Jean's situation is not unique. Over the past two years, war in the Central African Republic has driven more than 850,000 people from their homes. Many have been attacked as they fled, or killed if they tried to return. In neighbouring DRC, medical resources are being stretched to their limits.

Photographer Brian Sokol, on assignment for UNHCR, captured the moment when Jean and others were rushed into the operating theatre. His images bear witness to desperation, grief, family unity and, ultimately, a struggle for survival.

Congolese Medics on Call For Refugees

Human Misery in Katanga Province's Triangle of Death

People in the Democratic Republic of the Congo's Katanga province have long referred to the region between the towns of Manono, Mitwaba and Pweto as the "triangle of death." Despite the presence of UN peace-keepers and government military successes in other parts of the country, the situation in the resources-rich Katanga has been getting worse over the past two years. Conflict between a secessionist militia group and the government and between the Luba (Bantu) and Twa (Pygmy) ethnic groups has left thousands dead and forcibly displaced more than 400,000 people since 2012, including over 70,000 in the last three months. UNHCR has expressed its "deep concern" about the "catastrophic" humanitarian situation in northern Katanga. The violence includes widescale looting and burning of entire villages and human rights' violations such as murder, mass rape and other sexual violence, and the forced military recruitment of children.

The limited presence of humanitarian and development organizations is a serious problem, leading to insufficient assistance to displaced people who struggle to have access to basic services. There are 28 sites hosting the displaced in northern Katanga and many more displaced people live in host communities. While UNHCR has built some 1,500 emergency shelters since January, more is needed, including access to health care, potable water, food and education. The following striking photographs by Brian Sokol for UNHCR show some of the despair and suffering.

Human Misery in Katanga Province's Triangle of Death

Statelessness Around the World

At least 10 million people in the world today are stateless. They are told that they don't belong anywhere. They are denied a nationality. And without one, they are denied their basic rights. From the moment they are born they are deprived of not only citizenship but, in many cases, even documentation of their birth. Many struggle throughout their lives with limited or no access to education, health care, employment, freedom of movement or sense of security. Many are unable to marry, while some people choose not to have children just to avoid passing on the stigma of statelessness. Even at the end of their lives, many stateless people are denied the dignity of a death certificate and proper burial.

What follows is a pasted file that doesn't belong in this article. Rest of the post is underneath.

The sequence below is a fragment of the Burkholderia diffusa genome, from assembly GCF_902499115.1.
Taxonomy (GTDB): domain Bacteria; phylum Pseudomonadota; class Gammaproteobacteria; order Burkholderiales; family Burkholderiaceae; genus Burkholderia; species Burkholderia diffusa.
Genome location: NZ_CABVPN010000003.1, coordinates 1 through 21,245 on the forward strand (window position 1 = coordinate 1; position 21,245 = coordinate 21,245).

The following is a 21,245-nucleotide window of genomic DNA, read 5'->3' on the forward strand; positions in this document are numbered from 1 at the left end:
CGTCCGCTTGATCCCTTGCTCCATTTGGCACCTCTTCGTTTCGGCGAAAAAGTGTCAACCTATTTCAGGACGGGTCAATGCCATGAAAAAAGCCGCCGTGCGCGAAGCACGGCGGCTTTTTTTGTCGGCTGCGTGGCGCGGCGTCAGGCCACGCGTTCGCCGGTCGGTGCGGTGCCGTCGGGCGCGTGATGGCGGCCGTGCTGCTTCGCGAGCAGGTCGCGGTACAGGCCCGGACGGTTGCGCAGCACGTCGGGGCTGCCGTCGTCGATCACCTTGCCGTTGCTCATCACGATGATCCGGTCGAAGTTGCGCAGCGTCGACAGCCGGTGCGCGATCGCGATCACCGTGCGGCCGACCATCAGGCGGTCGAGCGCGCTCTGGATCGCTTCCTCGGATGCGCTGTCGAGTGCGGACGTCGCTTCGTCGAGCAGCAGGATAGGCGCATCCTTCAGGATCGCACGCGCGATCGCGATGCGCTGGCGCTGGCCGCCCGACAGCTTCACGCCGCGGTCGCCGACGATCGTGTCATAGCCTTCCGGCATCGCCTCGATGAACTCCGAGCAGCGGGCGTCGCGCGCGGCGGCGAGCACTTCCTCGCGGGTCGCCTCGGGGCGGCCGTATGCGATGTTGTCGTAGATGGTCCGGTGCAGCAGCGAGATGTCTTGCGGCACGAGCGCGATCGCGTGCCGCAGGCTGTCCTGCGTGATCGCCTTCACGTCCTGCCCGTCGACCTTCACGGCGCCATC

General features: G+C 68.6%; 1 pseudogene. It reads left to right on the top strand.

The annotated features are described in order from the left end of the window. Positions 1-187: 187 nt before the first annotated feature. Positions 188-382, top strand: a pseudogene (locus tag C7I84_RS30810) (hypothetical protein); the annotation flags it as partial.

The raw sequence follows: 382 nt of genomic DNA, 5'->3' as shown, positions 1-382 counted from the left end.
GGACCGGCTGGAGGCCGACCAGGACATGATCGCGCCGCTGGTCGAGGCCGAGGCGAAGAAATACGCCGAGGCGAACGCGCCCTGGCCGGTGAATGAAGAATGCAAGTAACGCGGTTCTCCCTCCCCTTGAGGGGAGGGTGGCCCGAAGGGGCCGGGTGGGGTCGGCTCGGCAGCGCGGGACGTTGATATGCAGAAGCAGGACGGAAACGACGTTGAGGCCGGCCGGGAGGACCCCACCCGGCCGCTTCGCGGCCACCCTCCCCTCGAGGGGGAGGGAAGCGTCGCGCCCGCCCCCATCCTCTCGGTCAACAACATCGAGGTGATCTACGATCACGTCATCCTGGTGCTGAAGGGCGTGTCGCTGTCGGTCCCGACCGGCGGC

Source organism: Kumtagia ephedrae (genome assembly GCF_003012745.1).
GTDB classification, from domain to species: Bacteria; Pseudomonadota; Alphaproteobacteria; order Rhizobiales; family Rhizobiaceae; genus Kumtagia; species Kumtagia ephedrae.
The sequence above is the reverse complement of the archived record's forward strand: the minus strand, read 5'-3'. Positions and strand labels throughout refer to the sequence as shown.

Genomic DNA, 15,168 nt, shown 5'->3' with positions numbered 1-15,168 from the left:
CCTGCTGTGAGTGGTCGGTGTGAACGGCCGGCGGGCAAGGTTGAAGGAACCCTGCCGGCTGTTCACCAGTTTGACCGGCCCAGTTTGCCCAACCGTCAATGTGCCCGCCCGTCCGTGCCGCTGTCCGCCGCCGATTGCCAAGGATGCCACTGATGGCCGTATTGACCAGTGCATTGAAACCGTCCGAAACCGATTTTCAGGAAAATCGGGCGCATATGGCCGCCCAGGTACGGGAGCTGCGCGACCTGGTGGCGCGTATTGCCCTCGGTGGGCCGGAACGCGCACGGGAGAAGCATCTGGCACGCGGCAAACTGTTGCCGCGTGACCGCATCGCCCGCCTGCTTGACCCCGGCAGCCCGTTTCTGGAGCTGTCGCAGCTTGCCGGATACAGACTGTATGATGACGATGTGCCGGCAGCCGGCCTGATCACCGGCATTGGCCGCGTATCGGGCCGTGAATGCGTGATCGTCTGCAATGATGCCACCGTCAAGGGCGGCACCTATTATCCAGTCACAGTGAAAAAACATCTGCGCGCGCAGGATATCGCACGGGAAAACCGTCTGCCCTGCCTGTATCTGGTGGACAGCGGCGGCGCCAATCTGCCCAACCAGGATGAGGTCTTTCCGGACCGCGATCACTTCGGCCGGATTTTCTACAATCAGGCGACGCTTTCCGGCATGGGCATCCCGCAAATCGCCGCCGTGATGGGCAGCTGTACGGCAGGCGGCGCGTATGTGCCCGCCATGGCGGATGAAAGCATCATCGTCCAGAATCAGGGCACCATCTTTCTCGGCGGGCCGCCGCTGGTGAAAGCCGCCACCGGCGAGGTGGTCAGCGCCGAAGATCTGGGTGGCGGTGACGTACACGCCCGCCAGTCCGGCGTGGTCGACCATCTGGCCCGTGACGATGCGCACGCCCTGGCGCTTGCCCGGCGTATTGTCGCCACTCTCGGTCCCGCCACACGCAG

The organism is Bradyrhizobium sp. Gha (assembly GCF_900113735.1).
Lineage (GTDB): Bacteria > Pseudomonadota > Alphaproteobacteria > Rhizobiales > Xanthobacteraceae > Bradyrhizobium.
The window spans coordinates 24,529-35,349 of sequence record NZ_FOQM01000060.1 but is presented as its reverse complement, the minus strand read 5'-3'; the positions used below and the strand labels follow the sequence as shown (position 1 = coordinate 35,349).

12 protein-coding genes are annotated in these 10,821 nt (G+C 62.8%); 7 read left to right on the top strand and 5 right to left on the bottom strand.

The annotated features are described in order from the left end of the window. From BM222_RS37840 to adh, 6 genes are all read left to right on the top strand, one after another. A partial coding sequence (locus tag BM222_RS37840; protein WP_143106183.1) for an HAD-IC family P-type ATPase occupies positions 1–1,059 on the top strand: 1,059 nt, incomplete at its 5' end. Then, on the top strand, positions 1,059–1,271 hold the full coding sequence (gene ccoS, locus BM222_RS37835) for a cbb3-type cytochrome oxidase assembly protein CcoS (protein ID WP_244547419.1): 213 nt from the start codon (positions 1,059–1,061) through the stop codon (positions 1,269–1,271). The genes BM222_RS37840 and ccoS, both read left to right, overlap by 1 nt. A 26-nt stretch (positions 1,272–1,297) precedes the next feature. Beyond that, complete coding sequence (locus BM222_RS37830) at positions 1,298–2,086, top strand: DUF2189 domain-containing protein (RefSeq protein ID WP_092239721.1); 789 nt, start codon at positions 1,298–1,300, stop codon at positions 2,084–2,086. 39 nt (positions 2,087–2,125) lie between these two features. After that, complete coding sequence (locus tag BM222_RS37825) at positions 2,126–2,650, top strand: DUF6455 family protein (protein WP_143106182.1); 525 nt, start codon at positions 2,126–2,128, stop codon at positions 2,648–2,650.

The human impact of statelessness is tremendous. Generations and entire communities can be affected. But, with political will, statelessness is relatively easy to resolve. Thanks to government action, more than 4 million stateless people acquired a nationality between 2003 and 2013 or had their nationality confirmed. Between 2004 and 2014, twelve countries took steps to remove gender discrimination from their nationality laws - action that is vital to ensuring children are not left stateless if their fathers are stateless or unable to confer their nationality. Between 2011 and 2014, there were 42 accessions to the two statelessness conventions - indication of a growing consensus on the need to tackle statelessness. UNHCR's 10-year Campaign to End Statelessness seeks to give impetus to this. The campaign calls on states to take 10 actions that would bring a definitive end to this problem and the suffering it causes.

These images are available for use only to illustrate articles related to UNHCR statelessness campaign. They are not available for archiving, resale, redistribution, syndication or third party licensing, but only for one-time print/online usage. All images must be properly credited UNHCR/photographer's name

Statelessness Around the World

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Our Sister, Our Mother - 2013 UNHCR Nansen Refugee Award Laureate